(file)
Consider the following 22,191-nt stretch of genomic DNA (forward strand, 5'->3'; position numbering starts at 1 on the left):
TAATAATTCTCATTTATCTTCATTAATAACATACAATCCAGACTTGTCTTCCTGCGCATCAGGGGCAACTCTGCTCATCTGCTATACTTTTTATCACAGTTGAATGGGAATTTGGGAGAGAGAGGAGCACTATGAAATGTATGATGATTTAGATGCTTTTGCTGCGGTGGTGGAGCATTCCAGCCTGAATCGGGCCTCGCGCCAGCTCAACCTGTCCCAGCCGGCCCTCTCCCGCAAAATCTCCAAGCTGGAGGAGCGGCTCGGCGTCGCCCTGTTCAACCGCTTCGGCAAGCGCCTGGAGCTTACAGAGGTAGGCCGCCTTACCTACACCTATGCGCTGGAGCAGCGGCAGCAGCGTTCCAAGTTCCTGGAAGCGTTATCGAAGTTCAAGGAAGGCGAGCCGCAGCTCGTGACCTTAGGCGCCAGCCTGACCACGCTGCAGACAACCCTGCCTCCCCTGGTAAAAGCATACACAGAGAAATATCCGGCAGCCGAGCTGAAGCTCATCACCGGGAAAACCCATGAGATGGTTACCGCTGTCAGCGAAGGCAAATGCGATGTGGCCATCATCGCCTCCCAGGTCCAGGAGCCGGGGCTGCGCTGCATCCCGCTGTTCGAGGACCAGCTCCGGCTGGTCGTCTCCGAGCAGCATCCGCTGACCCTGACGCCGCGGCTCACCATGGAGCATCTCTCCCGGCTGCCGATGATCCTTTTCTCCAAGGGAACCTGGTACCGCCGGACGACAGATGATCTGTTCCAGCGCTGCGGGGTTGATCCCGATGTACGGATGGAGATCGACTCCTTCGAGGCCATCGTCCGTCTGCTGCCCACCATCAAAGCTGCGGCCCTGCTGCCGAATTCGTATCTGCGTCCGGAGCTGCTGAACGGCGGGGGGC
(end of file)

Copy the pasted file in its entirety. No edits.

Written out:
Consider the following 22,191-nt stretch of genomic DNA (forward strand, 5'->3'; position numbering starts at 1 on the left):
TAATAATTCTCATTTATCTTCATTAATAACATACAATCCAGACTTGTCTTCCTGCGCATCAGGGGCAACTCTGCTCATCTGCTATACTTTTTATCACAGTTGAATGGGAATTTGGGAGAGAGAGGAGCACTATGAAATGTATGATGATTTAGATGCTTTTGCTGCGGTGGTGGAGCATTCCAGCCTGAATCGGGCCTCGCGCCAGCTCAACCTGTCCCAGCCGGCCCTCTCCCGCAAAATCTCCAAGCTGGAGGAGCGGCTCGGCGTCGCCCTGTTCAACCGCTTCGGCAAGCGCCTGGAGCTTACAGAGGTAGGCCGCCTTACCTACACCTATGCGCTGGAGCAGCGGCAGCAGCGTTCCAAGTTCCTGGAAGCGTTATCGAAGTTCAAGGAAGGCGAGCCGCAGCTCGTGACCTTAGGCGCCAGCCTGACCACGCTGCAGACAACCCTGCCTCCCCTGGTAAAAGCATACACAGAGAAATATCCGGCAGCCGAGCTGAAGCTCATCACCGGGAAAACCCATGAGATGGTTACCGCTGTCAGCGAAGGCAAATGCGATGTGGCCATCATCGCCTCCCAGGTCCAGGAGCCGGGGCTGCGCTGCATCCCGCTGTTCGAGGACCAGCTCCGGCTGGTCGTCTCCGAGCAGCATCCGCTGACCCTGACGCCGCGGCTCACCATGGAGCATCTCTCCCGGCTGCCGATGATCCTTTTCTCCAAGGGAACCTGGTACCGCCGGACGACAGATGATCTGTTCCAGCGCTGCGGGGTTGATCCCGATGTACGGATGGAGATCGACTCCTTCGAGGCCATCGTCCGTCTGCTGCCCACCATCAAAGCTGCGGCCCTGCTGCCGAATTCGTATCTGCGTCCGGAGCTGCTGAACGGCGGGGGGC